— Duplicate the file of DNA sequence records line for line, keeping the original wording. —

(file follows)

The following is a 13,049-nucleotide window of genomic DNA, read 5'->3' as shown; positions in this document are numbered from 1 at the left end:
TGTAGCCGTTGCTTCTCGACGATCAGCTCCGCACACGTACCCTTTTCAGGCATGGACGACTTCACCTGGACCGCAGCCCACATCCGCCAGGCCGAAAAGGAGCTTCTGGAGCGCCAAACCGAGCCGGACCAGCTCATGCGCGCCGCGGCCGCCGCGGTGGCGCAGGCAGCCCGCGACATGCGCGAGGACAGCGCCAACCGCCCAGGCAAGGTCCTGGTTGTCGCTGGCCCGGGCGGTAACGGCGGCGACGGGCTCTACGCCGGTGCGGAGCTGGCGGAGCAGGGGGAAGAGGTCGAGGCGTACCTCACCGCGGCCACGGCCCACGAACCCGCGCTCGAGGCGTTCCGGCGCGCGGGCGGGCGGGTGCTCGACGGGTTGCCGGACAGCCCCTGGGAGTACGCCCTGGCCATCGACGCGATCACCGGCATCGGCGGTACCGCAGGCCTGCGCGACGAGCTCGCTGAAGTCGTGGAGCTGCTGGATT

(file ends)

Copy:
The following is a 13,049-nucleotide window of genomic DNA, read 5'->3' as shown; positions in this document are numbered from 1 at the left end:
TGTAGCCGTTGCTTCTCGACGATCAGCTCCGCACACGTACCCTTTTCAGGCATGGACGACTTCACCTGGACCGCAGCCCACATCCGCCAGGCCGAAAAGGAGCTTCTGGAGCGCCAAACCGAGCCGGACCAGCTCATGCGCGCCGCGGCCGCCGCGGTGGCGCAGGCAGCCCGCGACATGCGCGAGGACAGCGCCAACCGCCCAGGCAAGGTCCTGGTTGTCGCTGGCCCGGGCGGTAACGGCGGCGACGGGCTCTACGCCGGTGCGGAGCTGGCGGAGCAGGGGGAAGAGGTCGAGGCGTACCTCACCGCGGCCACGGCCCACGAACCCGCGCTCGAGGCGTTCCGGCGCGCGGGCGGGCGGGTGCTCGACGGGTTGCCGGACAGCCCCTGGGAGTACGCCCTGGCCATCGACGCGATCACCGGCATCGGCGGTACCGCAGGCCTGCGCGACGAGCTCGCTGAAGTCGTGGAGCTGCTGGATT